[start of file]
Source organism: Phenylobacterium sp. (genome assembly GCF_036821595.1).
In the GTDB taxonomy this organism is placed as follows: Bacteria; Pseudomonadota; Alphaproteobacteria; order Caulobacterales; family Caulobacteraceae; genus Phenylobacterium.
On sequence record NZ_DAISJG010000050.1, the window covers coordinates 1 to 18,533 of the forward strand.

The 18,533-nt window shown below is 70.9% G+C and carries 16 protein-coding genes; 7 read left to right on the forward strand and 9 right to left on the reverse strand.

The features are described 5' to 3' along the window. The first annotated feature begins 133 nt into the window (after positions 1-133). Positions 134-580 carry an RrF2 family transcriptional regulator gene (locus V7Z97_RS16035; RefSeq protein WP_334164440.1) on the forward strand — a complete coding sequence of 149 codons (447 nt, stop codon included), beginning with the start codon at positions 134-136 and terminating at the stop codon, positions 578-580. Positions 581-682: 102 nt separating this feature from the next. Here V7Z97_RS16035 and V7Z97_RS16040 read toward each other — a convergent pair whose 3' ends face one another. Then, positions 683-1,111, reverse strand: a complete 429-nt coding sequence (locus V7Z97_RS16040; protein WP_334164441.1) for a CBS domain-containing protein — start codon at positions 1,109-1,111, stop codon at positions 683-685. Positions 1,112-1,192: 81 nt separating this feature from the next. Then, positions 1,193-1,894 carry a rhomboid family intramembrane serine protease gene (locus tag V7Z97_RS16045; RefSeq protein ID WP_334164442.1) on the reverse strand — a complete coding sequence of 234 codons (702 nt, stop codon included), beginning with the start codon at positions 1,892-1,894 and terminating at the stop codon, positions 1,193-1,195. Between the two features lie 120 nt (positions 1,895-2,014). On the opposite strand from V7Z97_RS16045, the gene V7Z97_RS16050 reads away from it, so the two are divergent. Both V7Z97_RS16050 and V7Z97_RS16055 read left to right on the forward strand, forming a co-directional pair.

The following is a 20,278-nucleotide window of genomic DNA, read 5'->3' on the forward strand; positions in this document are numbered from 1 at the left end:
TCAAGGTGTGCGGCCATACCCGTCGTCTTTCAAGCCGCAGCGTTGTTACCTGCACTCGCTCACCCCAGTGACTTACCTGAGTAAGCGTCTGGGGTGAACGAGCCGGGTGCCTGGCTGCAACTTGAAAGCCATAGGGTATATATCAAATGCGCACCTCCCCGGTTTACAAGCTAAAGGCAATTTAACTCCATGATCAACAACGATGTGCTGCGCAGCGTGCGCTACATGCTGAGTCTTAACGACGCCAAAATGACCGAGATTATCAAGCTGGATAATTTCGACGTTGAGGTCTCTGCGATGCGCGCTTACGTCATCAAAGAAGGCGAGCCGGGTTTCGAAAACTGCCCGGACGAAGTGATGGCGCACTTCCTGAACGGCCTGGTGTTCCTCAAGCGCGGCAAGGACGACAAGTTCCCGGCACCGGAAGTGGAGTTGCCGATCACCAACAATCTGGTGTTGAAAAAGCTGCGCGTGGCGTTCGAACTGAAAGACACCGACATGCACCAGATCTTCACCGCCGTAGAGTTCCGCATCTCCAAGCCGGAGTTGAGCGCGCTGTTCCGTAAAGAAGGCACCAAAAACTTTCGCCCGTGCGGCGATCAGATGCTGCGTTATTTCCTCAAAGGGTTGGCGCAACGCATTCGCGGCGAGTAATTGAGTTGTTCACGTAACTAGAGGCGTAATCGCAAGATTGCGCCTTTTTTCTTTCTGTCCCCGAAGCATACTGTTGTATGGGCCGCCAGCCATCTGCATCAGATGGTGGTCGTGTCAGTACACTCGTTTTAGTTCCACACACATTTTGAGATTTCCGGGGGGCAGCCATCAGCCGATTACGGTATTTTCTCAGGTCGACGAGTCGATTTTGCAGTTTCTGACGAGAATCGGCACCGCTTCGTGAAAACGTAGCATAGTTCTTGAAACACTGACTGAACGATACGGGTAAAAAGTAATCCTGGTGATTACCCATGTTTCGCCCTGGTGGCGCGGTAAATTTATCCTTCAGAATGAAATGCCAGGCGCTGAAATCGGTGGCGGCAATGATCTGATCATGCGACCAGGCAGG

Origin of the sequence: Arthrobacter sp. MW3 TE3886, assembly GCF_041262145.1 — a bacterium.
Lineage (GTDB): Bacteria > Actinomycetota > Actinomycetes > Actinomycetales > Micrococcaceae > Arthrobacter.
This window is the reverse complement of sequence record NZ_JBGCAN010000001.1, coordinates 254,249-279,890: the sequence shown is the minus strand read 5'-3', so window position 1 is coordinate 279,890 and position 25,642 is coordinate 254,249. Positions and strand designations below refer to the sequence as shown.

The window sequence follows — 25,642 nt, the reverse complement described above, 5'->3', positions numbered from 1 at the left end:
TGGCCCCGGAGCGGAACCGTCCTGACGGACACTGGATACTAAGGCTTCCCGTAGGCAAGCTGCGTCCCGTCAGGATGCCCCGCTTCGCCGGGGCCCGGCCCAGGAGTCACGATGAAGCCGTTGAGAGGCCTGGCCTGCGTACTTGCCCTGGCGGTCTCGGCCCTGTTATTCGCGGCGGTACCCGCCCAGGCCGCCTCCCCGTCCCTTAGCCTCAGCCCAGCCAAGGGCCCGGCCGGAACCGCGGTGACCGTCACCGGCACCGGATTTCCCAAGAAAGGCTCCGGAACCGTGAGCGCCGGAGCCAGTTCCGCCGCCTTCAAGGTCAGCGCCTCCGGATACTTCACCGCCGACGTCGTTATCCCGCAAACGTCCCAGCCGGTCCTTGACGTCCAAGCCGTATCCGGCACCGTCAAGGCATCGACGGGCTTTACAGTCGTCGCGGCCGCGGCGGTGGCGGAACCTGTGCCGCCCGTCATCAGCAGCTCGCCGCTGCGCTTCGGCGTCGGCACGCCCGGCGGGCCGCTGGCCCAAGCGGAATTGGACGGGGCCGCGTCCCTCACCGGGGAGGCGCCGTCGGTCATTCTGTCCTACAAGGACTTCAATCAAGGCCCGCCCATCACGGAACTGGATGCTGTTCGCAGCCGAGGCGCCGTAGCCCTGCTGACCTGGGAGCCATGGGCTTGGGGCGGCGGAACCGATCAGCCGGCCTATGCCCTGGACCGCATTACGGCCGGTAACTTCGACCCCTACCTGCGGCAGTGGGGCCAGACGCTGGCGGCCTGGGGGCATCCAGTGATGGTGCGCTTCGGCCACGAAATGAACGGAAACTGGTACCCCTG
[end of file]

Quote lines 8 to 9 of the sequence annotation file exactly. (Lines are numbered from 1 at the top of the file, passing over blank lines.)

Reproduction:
Origin of the sequence: Arthrobacter sp. MW3 TE3886, assembly GCF_041262145.1 — a bacterium.
Lineage (GTDB): Bacteria > Actinomycetota > Actinomycetes > Actinomycetales > Micrococcaceae > Arthrobacter.